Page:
Figure 4. HDOP, VDOP of GPS, BDS and GPS/BDS (station: WHDH).

The ionospheric error is a vital error source in data processing (Li et al., 2013). Comparing Figure 5 (scheme1) and Figure 7 (scheme2), we can see that many fluctuations occur in the three components of velocity estimation for GPS, especially during the GPS Second 280000~294000 (in the red rectangle box), while for BDS, there is only a small difference. The reason is that the ionospheric delay change rates along the signal transmitting path of GEO satellites are slower than that of IGSO, MEO satellites. This is due to the fact that GEO satellites are stationary with respect to the earth, thus the impact of ionospheric delay on velocity estimation in BDS is less than that of GPS. Besides, LC combinations are preferred in active ionosphere environments, such as ionospheric disturbance.

Figure 5. Scheme1 velocity estimation using SF for East/North/Up components (station: WHCD).

The precision statistics based on the results of these eight stations are illustrated in Figure 6. Obviously, the accuracy of North and East components are better than the Up component. The Root Mean Square (RMS) and mean value of BDS are already comparable to GPS, where the mean value is nearly 0·0 in the horizontal component and 1 mm/s in the vertical component, the RMS is better than 2 mm/s in the horizontal and within 5 mm/s in the upward component. Compared to a GPS-only system, the RMSs of the combined system improves 14%, 23% and 24% in East/North/Up components respectively, and the advantage will be more remarkable in challenging environments.

Figure 6. The precision statistics of velocity estimation for GPS, BDS and GPS/BDS using LC from 8 stations.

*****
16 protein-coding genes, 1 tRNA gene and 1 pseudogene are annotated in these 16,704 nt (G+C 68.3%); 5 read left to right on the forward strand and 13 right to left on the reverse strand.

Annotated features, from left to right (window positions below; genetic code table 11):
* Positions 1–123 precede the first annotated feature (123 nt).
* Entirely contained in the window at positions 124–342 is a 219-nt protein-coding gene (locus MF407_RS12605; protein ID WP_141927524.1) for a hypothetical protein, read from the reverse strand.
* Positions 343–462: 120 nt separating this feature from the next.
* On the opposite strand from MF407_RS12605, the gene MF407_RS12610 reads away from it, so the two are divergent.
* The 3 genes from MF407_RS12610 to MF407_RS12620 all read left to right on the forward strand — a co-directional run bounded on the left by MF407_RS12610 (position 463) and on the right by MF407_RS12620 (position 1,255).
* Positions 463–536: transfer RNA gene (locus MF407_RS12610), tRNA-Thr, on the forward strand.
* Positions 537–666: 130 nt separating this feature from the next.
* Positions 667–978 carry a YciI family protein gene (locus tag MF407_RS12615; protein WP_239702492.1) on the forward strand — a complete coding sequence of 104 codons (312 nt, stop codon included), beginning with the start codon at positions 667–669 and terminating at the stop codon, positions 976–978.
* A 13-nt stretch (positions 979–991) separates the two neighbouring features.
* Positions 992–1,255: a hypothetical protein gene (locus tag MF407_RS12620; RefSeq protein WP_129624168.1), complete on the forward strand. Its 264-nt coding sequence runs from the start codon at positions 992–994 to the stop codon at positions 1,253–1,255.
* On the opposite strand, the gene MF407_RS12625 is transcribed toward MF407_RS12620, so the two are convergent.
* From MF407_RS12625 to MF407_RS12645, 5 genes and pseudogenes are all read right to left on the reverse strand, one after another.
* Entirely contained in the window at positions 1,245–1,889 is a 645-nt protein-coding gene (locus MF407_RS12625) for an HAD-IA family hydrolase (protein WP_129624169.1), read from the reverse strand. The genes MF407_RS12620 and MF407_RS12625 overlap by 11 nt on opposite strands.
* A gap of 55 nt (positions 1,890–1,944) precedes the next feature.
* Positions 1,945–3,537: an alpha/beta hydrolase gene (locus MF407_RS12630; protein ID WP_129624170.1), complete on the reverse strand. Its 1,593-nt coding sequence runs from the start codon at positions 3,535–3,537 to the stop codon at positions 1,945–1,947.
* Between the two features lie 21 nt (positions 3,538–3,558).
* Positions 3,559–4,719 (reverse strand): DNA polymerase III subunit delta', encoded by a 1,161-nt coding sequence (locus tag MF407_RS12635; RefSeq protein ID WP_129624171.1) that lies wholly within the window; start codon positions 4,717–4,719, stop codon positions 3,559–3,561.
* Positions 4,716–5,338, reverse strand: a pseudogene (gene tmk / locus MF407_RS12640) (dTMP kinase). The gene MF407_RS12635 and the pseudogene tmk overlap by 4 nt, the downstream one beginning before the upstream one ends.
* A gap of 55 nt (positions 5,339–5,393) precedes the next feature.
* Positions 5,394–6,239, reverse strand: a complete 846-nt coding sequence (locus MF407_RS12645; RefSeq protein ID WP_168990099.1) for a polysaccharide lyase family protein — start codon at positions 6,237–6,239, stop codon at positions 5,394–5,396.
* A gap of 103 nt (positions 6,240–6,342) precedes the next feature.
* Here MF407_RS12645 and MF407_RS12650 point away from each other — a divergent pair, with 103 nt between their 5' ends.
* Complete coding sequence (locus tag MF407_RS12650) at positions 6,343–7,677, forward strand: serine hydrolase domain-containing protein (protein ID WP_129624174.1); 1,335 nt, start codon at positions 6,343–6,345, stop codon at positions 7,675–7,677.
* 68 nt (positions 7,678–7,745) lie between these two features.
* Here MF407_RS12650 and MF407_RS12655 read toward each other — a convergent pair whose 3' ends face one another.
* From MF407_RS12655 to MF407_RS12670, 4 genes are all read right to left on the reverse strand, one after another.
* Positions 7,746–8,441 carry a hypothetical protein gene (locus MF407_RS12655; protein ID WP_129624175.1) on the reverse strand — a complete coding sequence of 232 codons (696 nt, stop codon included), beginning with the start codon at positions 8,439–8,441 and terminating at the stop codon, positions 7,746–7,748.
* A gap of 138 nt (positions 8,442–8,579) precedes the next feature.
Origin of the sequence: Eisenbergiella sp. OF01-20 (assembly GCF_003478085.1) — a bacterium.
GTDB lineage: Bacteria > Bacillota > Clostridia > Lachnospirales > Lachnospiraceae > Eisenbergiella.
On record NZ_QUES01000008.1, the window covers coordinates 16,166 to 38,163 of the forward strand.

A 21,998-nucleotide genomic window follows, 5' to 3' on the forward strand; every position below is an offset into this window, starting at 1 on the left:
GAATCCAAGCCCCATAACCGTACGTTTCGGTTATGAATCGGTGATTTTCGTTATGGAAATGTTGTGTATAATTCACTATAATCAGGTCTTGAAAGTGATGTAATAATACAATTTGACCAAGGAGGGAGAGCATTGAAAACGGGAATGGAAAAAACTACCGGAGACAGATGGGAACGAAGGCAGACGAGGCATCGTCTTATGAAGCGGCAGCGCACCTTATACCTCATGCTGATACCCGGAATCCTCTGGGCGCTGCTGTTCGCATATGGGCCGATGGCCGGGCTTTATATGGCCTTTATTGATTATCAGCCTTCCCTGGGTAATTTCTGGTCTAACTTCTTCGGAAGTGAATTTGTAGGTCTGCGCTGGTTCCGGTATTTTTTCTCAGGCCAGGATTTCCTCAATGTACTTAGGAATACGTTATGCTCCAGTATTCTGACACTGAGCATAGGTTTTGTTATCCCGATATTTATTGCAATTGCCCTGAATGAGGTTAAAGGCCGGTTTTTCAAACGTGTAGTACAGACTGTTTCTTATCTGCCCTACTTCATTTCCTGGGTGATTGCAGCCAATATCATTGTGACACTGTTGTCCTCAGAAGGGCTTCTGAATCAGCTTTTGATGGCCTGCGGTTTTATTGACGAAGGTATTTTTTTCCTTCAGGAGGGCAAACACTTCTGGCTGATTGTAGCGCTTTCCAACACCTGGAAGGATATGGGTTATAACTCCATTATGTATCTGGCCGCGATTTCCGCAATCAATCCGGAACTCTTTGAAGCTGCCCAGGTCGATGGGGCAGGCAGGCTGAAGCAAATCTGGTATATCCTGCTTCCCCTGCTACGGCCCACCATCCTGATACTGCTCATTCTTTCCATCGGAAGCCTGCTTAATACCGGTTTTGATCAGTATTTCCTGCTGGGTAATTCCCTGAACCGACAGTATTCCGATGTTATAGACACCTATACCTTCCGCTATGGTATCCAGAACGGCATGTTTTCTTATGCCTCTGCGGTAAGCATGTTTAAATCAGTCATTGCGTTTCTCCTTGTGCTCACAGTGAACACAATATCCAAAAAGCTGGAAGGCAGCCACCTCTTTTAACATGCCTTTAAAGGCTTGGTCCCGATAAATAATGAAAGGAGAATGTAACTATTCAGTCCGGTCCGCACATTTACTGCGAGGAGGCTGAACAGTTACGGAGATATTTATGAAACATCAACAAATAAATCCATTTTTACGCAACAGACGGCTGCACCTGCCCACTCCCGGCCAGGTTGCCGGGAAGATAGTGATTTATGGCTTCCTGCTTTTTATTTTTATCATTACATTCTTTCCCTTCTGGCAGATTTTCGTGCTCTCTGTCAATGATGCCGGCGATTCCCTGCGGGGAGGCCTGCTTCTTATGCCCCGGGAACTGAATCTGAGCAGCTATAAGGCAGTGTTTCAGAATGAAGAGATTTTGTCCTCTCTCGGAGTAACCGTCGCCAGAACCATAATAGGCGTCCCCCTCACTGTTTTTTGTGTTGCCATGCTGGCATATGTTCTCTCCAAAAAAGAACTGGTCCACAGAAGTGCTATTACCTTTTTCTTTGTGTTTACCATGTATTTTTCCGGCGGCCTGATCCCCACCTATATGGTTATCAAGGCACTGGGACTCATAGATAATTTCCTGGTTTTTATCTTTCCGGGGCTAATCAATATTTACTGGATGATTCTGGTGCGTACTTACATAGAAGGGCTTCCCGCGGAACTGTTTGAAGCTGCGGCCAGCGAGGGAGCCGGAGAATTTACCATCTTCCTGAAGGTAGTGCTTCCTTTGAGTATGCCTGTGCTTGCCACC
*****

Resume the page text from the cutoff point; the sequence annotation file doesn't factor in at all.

To simulate poor observation conditions, we design scheme 2 and the results are depicted in Figure 7, Figure 8, and Figure 9. From Table 1, we can see that with cut-off angle increasing, the number of visible satellites decreases rapidly, and the geometry strength becomes weaker, consequently, the accuracy as well as reliability of velocity estimation decreases. Furthermore, for GPS/BDS, the Percentage of Valid Epochs (PVE) which can be used in the calculation still reaches 97% during the test, which quite outnumbers that of the single system.

Figure 7. Scheme2 Velocity estimation using LC for East/North/Up components with cut-off angle 15°(station: WHCD).

Figure 8. Scheme2 Velocity estimation using LC for East/North/Up components with cut-off angle 30°(station: WHCD).

Figure 9. Scheme2 Velocity estimation using LC for East/North/Up components with the cut-off angle 45°(station: WHCD).

Table 1. Percentage of valid epochs and corresponding visible satellite number.

Table 2 illustrates the precision statistics of scheme2 (cut-off angle 15°) and scheme3, in respect of precision statistics, they are mostly consistent. Furthermore, the program running time improves almost 25% by the EWR method. To further verify the applicability and reliability of EWR, the variance ratios of GPS/BDS from HVCE are calculated. These values are ranges from 0·7 to 1·5. Their mean value is 1·13, and RMS is 1·18.These show the EWR is well supported.

Table 2. Statistic and program running time of stand-alone velocity estimation using HVCE and EWR.

5. KINEMATIC TEST

The implemented kinematic test was carried out in Jiangxia District, Wuhan, on 7 June 2014. Dual frequency carrier phase measurements were collected using a South-GNSS-S82C receiver with a sampling interval of 1s. The rover receiver was mounted on a car and its trajectory is shown in Figure 10. The number of satellites tracked is shown in Figure 11. The base receiver was installed on an open site. Since it is very difficult to obtain true velocity in a kinematic test, in our case, we use the reference velocity that was derived through numerical differentiation of the receiver positions that were processed by post processing Differential GPS techniques (DGPS) (Ding and Wang, 2011) with a commercial software tool, i.e. GrafNav, shown in Figure 12.